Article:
One of numerous fascinating seminars I attended at TEXSOM was “Tasting Focus: Distinguishing Winemaking Choices” led by Master Sommeliers (MS) Matthew Citriglia and Geoff Kruth. Wines were compared in contrasting sets of two. First up? Lees.
Lees are the dead, spent yeast cells and other leftover solids that, when in contact with a wine prior to bottling, add extra creaminess. Which, our esteemed MSs pointed out, can be confused with what oak barrels can do to a wine. Their #ProTip was to look for yogurt or cream cheese notes on the wine’s nose. (Seriously.) The wines:
No lees: 2014 Bodegas del Palacio de Fefiñanes Albariño de Fefinane (Rías Baixas, Spain)
27 months on lees, stirred for 6 months of that time: 2009 Bodegas del Palacio de Fefiñanes Albariño de Fefinane III Año
Next up? Skin contact. As in grape skin contact. Giving juice extra time to hang out with the skins adds mouthfeel, aromatics, and flavor. But there can be too much of a good thing which, in the case of skin contact, can lead to excessive oxidation. Wave goodbye to the character of the grape.
The wines chosen were really cool. I had a chance to have the Ryme “Hers” and “His” Vermentino thanks to my pal Elaine of Hawk Wakawaka Wine Reviews. She brought these bottle to dinner the last time I was in Napa. The origin of the Ryme “Hers” and “His” bottlings had to do with a disagreement between partners in wine and life (Ryan & Megan Glaab…the “RY” and “ME”) about how their Vermentino should be made. Thus, two separate bottlings. Also, #relationshiplesson.
No skin contact, whole-bunch pressed, 50% tank/50% neutral barrel: 2014 Ryme Wine Cellars Vermentino Las Brisas Vineyard “Hers” (Carneros, CA)
Two weeks of skin contact then pressed and aged in barrel for 10 months: 2013 Ryme Wine Cellars Vermentino Las Brisas Vineyard “His” (Carneros, CA)
(Note: Grapes for both “Hers” and “His” were picked at the same time.)
We moved on to malolactic fermentation, which softens and rounds the acids in a wine. “Malo” (or “ML”) also lends buttery, nutty, and creamy notes. Chardonnay is the textbook wine to demonstrate this winemaking process:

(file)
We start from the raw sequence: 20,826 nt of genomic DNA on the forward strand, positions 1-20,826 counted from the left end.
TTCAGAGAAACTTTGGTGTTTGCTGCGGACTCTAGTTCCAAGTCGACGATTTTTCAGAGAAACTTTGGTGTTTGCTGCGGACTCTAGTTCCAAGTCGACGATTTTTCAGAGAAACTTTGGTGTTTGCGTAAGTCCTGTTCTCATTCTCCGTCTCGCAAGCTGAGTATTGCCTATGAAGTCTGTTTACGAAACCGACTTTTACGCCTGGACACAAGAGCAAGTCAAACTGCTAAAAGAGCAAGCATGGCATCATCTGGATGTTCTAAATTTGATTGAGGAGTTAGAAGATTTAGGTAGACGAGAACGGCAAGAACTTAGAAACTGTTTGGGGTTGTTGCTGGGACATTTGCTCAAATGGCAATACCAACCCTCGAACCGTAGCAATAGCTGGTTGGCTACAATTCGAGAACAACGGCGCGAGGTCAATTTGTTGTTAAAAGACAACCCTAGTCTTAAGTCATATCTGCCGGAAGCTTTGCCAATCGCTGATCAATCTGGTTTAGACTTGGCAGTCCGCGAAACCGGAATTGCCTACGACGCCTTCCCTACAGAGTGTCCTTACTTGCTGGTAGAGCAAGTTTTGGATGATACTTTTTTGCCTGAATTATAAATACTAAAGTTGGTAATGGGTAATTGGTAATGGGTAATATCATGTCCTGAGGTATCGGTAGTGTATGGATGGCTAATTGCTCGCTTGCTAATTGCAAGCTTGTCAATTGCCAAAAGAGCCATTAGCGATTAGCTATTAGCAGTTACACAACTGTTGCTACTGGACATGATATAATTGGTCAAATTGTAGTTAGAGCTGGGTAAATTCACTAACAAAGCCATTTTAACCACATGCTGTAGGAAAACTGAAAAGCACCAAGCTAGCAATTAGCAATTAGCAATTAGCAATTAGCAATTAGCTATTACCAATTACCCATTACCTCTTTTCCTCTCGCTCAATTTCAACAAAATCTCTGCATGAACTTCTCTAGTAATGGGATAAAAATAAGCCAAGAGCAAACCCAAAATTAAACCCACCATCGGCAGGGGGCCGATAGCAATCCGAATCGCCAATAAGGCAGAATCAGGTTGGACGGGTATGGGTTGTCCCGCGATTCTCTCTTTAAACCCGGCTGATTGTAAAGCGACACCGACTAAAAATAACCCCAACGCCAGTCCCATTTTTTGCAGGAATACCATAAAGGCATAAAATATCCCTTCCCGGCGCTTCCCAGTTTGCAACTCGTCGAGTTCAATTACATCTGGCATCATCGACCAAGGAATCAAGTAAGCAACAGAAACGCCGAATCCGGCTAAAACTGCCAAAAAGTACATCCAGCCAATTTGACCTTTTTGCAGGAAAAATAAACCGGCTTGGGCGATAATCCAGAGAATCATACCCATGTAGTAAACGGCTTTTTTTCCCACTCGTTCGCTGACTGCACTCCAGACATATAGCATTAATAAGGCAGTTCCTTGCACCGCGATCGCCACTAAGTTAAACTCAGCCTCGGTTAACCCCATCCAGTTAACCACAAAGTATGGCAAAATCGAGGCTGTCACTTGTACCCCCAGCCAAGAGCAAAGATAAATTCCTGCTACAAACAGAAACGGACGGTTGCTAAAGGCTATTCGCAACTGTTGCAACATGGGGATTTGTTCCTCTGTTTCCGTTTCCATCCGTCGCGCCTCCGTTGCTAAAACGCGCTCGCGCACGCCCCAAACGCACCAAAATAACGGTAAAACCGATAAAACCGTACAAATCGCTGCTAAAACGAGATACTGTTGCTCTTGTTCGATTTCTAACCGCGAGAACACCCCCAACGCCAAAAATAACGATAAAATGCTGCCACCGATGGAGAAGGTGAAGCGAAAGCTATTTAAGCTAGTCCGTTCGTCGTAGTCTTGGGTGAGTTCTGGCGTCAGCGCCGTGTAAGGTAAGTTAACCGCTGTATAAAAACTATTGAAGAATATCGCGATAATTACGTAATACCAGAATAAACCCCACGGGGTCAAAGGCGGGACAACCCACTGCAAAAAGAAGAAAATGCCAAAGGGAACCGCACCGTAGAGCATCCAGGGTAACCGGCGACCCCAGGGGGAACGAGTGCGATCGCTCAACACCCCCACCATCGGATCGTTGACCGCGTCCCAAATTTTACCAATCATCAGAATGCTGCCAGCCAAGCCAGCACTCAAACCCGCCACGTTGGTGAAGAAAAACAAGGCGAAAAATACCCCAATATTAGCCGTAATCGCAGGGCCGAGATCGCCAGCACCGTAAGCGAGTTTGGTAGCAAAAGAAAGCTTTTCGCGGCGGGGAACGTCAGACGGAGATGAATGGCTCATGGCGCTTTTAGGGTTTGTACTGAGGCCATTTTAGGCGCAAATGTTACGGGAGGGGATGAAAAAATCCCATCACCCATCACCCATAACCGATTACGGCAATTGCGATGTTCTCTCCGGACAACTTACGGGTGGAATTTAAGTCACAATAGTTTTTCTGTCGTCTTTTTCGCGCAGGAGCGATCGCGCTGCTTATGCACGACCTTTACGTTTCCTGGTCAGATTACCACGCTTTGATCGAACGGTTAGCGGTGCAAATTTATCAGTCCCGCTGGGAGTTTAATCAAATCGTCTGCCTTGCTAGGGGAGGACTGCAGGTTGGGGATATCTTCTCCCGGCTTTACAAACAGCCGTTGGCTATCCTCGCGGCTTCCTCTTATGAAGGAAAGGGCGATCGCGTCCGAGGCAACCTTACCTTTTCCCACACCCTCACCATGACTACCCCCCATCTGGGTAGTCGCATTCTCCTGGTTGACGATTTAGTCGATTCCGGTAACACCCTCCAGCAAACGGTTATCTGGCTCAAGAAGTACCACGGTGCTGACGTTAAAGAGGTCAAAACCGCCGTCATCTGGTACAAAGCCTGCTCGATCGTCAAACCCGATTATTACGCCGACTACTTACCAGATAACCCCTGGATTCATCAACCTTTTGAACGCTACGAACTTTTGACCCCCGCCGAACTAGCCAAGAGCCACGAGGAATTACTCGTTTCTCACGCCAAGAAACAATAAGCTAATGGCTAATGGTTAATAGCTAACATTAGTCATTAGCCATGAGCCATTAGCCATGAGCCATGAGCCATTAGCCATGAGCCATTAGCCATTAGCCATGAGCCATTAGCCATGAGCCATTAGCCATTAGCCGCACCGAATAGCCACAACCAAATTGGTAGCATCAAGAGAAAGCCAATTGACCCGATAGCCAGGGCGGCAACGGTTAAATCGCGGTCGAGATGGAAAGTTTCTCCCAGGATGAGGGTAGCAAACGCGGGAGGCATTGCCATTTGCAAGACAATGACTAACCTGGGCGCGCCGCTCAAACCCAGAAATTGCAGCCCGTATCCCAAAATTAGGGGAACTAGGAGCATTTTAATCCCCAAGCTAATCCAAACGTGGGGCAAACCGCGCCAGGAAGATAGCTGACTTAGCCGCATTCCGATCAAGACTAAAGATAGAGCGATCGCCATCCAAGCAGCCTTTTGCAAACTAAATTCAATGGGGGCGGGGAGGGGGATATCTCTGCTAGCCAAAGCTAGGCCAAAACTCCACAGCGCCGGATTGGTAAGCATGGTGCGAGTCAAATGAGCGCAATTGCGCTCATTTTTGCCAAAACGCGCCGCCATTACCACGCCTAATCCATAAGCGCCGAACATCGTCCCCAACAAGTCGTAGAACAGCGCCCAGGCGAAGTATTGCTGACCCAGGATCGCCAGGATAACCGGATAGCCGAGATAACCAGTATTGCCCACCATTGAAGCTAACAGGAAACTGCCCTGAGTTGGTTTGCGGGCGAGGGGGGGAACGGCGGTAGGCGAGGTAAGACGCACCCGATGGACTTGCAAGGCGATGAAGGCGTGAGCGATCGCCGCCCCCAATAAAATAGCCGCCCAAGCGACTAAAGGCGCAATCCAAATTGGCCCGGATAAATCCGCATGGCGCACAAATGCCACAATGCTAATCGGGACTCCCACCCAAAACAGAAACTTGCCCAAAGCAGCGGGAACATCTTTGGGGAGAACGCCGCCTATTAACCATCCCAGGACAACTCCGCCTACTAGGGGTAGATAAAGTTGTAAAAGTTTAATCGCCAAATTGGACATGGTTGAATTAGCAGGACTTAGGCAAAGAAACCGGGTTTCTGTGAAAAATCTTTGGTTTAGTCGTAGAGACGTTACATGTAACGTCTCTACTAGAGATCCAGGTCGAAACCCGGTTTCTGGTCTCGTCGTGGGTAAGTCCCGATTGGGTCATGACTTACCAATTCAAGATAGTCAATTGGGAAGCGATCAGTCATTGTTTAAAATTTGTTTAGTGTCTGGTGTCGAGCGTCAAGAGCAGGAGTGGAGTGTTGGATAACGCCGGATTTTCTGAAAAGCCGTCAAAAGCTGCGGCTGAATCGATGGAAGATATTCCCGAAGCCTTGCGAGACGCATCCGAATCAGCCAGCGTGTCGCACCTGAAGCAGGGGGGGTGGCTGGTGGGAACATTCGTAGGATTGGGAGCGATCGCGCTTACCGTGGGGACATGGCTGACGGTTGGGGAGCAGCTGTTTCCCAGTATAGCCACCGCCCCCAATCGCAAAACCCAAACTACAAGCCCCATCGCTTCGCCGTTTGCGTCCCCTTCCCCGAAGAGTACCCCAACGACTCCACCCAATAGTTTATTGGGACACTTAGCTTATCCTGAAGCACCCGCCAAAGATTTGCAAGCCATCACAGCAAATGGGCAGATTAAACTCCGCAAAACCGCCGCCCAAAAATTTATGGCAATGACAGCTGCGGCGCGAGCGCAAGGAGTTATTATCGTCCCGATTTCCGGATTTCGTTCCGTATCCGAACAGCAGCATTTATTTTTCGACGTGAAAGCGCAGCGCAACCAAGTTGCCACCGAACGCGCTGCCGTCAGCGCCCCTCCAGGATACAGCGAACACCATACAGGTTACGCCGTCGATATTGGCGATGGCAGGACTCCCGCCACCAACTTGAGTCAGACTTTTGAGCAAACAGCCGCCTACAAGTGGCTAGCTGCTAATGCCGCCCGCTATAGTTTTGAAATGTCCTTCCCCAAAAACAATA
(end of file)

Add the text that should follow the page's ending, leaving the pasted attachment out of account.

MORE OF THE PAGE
Low malo (25% of the wine goes through ML in barrel): 2012 Hanzell Vineyards Chardonnay (Sonoma, CA)
100% malo: 2013 Morgan Winery Chardonnay Double L Vineyard (Santa Lucia Highlands, CA)
Also interesting to note the Hanzell is 25% barrel fermented while the Morgan is 100% barrel fermented. Surprisingly, they have very similar pH, total acidity, and alcohol levels.
Now let’s talk Brix. Not Bricks. Brix. Which refers to sugar levels in grapes. Many winemakers are looking for a certain number to hit to determine picking. Others go based on taste. Some, a little bit from Column A, a little bit from Column B.
Kruth made his feelings known on the matter:
— Jameson Fink (@jamesonfink) August 10, 2015
Two quotes were put up on the screen to illustrate how some winemakers make their picking decisions:
On picking by flavor: “My whole goal is to let the fruit speak. I let the grapes ripen until they taste good. When they taste good, the wine will taste good, too.” —Shauna Rosenblum
On picking early (grapes with lower Brix measurement) to preserve acidity: “You want a tart apple for that pie, because when you bake it, damn that’s a good pie.” —Ted Lemon
OK, so what wines were selected?
Lower Brix (22-22.5): 2011 Copain Wines Pinot Noir Wentzel Vineyard (Anderson Valley, CA) 13.2% ABV
Higher Brix (24.5-25): 2012 Patz & Hall Pinot Noir Chenoweth Ranch Vineyard (Russian River Valley, CA) 14.8% ABV
All old barrels (some large American): 2009 Mayacamas Cabernet Sauvignon (Mt. Veeder, CA)
100% new French barrels: 2011 Paul Hobbs Cabernet Sauvignon Beckstoffer Dr. Crane Vineyard (St. Helena, CA)
We finished up the reds comparing whole cluster grape fermentation versus destemming:
80% whole cluster: 2012 Gramercy Cellars Syrah Lagniappe Vineyard (Columbia Valley, WA)
100% destemmed: 2012 Owen Roe Syrah “Ex Umbris” (Columbia Valley, WA)
Whole cluster fermentation gives you higher tannin, lower alcohol, and aromatic complexity. You get a cleaner fermentation, softer tannins, and a more fruit-forward wine by destemming the grapes.
Finally, some sweetness. A look at residual sugar:
2013 Maximin Grünhäuser Riesling Qualitätswein Trocken (Mosel, Germany) [7 g/L residual sugar]
2013 Weingut Schloss Lieser “SL” Kabinett Prädikatswein (Mosel Germany) [35 g/L residual sugar]
I preferred the second Riesling as the extra sugar balanced out the acidity. But by no means was this a cloying wine. A fine breakfast beverage as a matter of fact. As far as the dry (trocken) Riesling, 7 g/L is something normally I’d be able to detect on a wine. But the acidity of the Maximin Grünhäuser was so powerful the reveal was a surprise.
The challenge with all this geekery is how to decribe differences in flavor and aroma without jargon-dumping all over your guests (or readers). As Citriglia put it:
It’s also important to clarify that Citriglia and Kruth were not undertaking this seminar to trumpet one way of doing things as “better” than the other. Purely an exercise in nerding out.
I highly encourage you to repeat this kind of exercise with your wine-loving pals. If you can’t find the exact same wines, ask your local wine pro (or me) for some suggestions.
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I was comped registration and accommodations for this event.